No one is ever born with a developed brain. But everyone is born with potentially developed brain. Who eventually gets it developed (and often is called “smart”) depends on how much of a good luck one has.
In us, humans, most of the processes happening in our brain, happen without our knowledge about them (exactly like in all other animals). Unless we deliberately think about something, we are not aware of what our brain is working on. Deliberate thinking is an exclusively human practice (e.g. The Deliberate Thinking v. Digging a Trench & The Importance of Early Exposure to Thinking). As any human practice, it can be trained to different levels of proficiency. As every human practice, it has its own side-effects. One of such side-effects is ideas that come seemingly from nowhere. There are many stories about people who came up with some important or unusual idea in their sleep. There are books on the role of an insight in science or business.
Which country was able to achieve a total world domination?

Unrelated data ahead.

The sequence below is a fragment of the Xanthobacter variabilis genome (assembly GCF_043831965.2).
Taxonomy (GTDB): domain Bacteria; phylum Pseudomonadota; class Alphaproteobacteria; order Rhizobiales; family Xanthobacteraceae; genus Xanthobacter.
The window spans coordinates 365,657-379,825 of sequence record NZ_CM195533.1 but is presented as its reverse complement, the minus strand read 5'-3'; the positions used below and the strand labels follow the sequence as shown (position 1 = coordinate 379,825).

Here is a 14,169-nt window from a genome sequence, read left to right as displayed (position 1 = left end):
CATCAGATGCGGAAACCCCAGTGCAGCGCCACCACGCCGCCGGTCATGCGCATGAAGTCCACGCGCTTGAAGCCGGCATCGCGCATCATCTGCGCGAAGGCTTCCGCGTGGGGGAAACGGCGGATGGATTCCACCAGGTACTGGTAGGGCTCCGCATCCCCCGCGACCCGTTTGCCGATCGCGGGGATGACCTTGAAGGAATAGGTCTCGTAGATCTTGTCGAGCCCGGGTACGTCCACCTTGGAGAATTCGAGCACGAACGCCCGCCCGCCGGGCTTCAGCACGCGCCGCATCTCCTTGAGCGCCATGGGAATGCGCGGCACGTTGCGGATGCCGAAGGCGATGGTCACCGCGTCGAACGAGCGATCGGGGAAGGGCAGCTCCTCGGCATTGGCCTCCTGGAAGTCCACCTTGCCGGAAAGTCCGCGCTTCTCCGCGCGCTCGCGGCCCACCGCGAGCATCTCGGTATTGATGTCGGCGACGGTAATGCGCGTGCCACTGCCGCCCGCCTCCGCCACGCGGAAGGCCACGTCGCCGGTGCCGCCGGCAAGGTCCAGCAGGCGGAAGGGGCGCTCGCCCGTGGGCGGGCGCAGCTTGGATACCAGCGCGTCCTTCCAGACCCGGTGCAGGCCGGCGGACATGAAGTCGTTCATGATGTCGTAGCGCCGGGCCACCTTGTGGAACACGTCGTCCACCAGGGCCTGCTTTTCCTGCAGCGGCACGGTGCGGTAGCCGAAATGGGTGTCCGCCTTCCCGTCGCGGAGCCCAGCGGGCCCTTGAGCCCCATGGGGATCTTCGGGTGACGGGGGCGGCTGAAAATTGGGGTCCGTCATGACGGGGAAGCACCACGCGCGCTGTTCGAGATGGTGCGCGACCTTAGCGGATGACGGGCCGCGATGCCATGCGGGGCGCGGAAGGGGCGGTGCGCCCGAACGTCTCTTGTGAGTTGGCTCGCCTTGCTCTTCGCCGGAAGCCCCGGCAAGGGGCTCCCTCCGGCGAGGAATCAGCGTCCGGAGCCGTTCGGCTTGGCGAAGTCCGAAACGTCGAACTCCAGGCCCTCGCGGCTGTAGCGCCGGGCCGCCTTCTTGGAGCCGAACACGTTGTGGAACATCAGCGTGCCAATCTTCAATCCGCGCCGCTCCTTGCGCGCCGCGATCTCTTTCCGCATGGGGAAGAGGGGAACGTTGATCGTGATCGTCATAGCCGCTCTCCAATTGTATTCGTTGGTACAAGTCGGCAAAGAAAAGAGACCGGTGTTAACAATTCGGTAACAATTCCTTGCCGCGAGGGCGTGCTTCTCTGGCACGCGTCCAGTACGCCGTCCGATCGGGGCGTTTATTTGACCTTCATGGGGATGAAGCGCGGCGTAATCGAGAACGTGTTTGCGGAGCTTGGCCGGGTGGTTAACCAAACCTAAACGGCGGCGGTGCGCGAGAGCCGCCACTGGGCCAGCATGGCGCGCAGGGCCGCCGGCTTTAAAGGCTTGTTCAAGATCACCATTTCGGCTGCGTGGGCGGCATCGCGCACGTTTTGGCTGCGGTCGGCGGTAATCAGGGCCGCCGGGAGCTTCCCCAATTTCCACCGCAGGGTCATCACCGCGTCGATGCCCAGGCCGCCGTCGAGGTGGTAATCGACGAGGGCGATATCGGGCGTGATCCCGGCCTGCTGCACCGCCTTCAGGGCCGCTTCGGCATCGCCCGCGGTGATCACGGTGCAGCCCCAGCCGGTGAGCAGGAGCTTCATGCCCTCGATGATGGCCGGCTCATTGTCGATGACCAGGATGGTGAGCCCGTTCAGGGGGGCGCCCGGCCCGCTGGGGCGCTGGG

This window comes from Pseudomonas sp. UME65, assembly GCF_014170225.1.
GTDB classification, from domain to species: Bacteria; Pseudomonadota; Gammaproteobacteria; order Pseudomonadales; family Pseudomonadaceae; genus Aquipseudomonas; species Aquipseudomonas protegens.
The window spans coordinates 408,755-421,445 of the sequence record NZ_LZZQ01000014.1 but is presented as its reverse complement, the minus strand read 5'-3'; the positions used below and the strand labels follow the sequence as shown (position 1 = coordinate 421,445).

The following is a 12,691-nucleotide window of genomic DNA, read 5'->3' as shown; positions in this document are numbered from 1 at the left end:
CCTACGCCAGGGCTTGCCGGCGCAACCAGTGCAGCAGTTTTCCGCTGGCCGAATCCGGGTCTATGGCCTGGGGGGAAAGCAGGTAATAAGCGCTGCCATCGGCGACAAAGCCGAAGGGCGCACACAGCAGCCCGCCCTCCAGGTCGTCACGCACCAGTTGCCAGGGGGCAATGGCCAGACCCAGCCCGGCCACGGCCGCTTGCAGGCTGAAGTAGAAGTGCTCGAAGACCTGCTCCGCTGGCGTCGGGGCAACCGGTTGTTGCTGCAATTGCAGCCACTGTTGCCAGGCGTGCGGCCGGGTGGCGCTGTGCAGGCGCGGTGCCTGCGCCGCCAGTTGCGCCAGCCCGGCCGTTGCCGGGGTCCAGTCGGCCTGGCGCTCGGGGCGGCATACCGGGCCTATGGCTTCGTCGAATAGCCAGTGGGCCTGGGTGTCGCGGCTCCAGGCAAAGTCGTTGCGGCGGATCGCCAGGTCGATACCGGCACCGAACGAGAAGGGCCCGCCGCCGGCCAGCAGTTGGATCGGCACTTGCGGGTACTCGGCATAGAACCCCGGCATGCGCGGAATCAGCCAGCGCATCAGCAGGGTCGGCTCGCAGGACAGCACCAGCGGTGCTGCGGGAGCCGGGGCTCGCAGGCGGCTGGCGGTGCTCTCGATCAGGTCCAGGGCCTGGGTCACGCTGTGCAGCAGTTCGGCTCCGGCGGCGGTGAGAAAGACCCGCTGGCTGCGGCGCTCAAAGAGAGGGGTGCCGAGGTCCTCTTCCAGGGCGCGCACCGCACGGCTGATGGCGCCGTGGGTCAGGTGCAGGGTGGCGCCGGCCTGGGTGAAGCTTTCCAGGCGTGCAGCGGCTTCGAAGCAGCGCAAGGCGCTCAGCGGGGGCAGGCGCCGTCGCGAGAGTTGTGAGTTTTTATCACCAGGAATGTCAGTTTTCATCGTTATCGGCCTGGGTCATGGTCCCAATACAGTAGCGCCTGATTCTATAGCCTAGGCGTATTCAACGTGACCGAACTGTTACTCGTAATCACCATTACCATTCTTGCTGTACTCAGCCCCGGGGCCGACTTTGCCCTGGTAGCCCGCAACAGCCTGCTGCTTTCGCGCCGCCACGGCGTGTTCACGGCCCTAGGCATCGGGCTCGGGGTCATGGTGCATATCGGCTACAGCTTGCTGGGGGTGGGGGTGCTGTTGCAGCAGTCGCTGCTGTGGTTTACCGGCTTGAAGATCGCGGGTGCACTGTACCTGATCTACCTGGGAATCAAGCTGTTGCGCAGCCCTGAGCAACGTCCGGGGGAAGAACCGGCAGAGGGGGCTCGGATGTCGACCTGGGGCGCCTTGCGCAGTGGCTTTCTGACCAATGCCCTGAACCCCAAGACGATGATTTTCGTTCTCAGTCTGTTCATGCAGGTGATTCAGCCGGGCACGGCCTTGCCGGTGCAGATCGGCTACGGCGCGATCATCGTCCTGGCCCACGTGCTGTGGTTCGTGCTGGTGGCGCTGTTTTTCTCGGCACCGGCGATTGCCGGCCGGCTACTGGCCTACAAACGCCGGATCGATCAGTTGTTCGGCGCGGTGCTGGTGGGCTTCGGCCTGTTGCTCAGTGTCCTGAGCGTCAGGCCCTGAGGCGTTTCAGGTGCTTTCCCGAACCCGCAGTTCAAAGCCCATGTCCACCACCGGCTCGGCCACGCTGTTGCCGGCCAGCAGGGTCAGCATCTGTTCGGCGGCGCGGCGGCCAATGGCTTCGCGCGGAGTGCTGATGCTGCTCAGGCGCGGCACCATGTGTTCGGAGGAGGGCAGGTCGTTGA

The one that developed the first atomic bomb?
The one that developed the first hydrogen bomb?
The one that placed the first man in cosmos?
The one that placed the first man on the Moon?
Future over-hyped technologies like “AI” with its various applications, augmented reality, controlled fusion, space travel, or else, also will not be able to give a significant advantage to one country over others (probably, for good). But there is one technology that can do that - the technology for unlocking human creativity en masse. This technology does not yet exist, but possible. And no country is working on it, just yet. The one that starts the first will have all the advantage.
Clearly, no one at DARPA (and all other places I tried to reach out) has ever read “Noise Level” by Raymond F. Jones (1952!).
China v. The U.S.: The Battle Of Strategic Thinking